What I didn't do, and I put this down to my laziness so this is entirely my fault, I didn't do a full bust adjustment and I really should have. I used the overlocker for most of the seams and inserted the sleeves flat as I always do if it's humanly possible. I also used a clear crystal vintage button from my button tin at the back neck. However the neck is large enough, and the fabric has some stretch, so I can pull it over my head. That's just as well because the rouleau loop I successfully managed to turn inside out (using that strange wire-tool-with-a-hook-at-the-end) for the first time ever in my life, is too bulky to stay closed over the button. So I sewed the button loop almost closed.

Do I like this top? It's ok. I haven't worn it since these photos but it's been very cold here in Edinburgh so that's not a surprise. I also think I've gone off the fabric too. However, I will use this pattern again though, and make myself do an FBA. There is always space in my wardrobe for a good top pattern!  

Friday, 6 January 2017

Lots and lots of plain tops


It hit me one day that my wardrobe is full of lovely patterned garments and I also have lots of lovely patterned scarves too. You can see where this is heading, can't you? With lots of patterned tops hanging in my wardrobe and sitting in my drawers I only had about three plain coloured tops. Time to do something about that! So over the festive holiday I sewed up quite a few and also bought fabric to make more (which I haven't yet started).


I used two patterns for the tops and this proved very useful as I found I could get two tops on two metres of fabric. Result! The first pattern was one I traced off from a favourite RTW top. I've made it before here and here. The other pattern I used was Simplicity 1463 that I've also made twice before, here and here.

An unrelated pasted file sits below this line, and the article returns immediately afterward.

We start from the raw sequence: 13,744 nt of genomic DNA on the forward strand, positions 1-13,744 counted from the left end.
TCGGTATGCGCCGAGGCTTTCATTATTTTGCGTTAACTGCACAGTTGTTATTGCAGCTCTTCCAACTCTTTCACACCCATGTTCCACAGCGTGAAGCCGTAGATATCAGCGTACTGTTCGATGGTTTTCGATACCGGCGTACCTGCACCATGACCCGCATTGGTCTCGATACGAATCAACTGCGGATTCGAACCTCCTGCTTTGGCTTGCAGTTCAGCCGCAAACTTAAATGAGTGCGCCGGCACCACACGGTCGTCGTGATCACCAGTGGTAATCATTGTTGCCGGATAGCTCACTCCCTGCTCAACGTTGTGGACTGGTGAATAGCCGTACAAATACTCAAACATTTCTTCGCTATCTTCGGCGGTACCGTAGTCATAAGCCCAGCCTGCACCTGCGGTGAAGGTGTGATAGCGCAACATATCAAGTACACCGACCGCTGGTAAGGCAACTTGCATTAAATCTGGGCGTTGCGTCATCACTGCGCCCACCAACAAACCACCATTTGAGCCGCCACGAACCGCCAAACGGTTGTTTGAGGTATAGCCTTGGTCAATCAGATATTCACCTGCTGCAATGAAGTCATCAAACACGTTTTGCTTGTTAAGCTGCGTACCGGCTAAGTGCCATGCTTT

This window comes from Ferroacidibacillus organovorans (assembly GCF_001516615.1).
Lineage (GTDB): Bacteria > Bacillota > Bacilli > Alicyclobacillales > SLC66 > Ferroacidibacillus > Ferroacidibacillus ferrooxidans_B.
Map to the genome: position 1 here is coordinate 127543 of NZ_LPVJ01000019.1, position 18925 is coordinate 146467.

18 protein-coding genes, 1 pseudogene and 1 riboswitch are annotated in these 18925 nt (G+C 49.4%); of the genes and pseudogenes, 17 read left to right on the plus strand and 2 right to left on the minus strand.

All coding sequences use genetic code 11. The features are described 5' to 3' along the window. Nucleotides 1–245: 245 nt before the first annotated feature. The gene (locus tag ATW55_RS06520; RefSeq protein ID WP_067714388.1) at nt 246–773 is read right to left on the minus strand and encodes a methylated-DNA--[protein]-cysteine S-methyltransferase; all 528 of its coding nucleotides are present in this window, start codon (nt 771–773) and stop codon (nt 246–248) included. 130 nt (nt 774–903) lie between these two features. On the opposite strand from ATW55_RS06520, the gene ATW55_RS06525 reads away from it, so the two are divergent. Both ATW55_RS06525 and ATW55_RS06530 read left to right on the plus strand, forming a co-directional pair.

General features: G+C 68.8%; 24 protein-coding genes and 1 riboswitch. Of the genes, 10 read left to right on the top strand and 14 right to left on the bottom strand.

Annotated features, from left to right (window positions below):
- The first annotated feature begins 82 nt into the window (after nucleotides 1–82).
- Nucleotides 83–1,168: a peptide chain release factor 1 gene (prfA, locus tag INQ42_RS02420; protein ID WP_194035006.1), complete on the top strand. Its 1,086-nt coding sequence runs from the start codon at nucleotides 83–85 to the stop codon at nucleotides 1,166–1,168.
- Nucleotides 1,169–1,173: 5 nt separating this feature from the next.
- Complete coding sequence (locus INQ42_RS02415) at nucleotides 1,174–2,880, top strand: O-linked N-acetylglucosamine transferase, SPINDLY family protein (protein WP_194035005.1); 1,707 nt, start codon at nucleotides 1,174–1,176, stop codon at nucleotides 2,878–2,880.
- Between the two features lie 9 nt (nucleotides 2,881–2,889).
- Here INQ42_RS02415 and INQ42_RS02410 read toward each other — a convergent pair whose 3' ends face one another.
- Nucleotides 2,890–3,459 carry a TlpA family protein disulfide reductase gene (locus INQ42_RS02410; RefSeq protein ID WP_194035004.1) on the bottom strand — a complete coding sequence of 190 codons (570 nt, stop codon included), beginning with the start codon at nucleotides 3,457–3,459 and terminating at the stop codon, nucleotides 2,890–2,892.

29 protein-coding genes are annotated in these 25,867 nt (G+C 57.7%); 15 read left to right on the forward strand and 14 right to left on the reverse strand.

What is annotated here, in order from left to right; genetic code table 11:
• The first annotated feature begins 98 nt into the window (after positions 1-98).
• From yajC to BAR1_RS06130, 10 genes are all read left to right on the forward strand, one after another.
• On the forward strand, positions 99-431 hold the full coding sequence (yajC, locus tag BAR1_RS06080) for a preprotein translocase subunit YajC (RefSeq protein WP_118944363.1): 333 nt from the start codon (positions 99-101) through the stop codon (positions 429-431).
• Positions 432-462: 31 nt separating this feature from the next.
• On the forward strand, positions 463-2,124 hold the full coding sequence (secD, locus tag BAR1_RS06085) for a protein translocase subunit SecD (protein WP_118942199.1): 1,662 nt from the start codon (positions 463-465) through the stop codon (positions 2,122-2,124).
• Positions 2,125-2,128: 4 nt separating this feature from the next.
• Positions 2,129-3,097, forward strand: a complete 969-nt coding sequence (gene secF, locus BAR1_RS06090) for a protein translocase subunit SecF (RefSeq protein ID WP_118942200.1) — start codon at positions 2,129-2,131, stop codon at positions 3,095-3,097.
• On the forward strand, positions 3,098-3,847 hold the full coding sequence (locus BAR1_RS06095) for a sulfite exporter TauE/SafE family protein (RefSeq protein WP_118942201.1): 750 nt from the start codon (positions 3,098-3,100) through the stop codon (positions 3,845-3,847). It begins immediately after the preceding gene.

The grey and black jersey fabrics are all viscose jersey with a little lycra and I think I bought them from John Lewis. The burgundy fabric is a similar weight and thickness but has some non-scratchy wool in it so it's lovely and cosy. I bought it from Remnant Kings in Glasgow in September. Have to remember to select wool wash on the washing machine though!

You'll see from the middle photo above that I had to cut the back piece for the grey Simplicity pattern version as two pieces and have a seam up the back but it looks fine. My favourite from these five tops (one black, two burgundy and two grey) is the one I'm wearing in the top photo which is from the pattern I traced. I don't have a pattern piece for the neck band but I've now developed my own method for working out how much to cut. I roughly measure the neck circumference which is usually 26", subtract 2" to tighten the band up and give it the right amount of stretch around the neck. It works for me. For the record, and for future me sewing this up again, I cut a strip of fabric 1.5" wide. I like this narrower band. Body and sleeve hems were turned up and stitched using my twin needle. I didn't do any twin needle stitching on the neck band. I like it just turned and pressed and it's behaving very well as it is.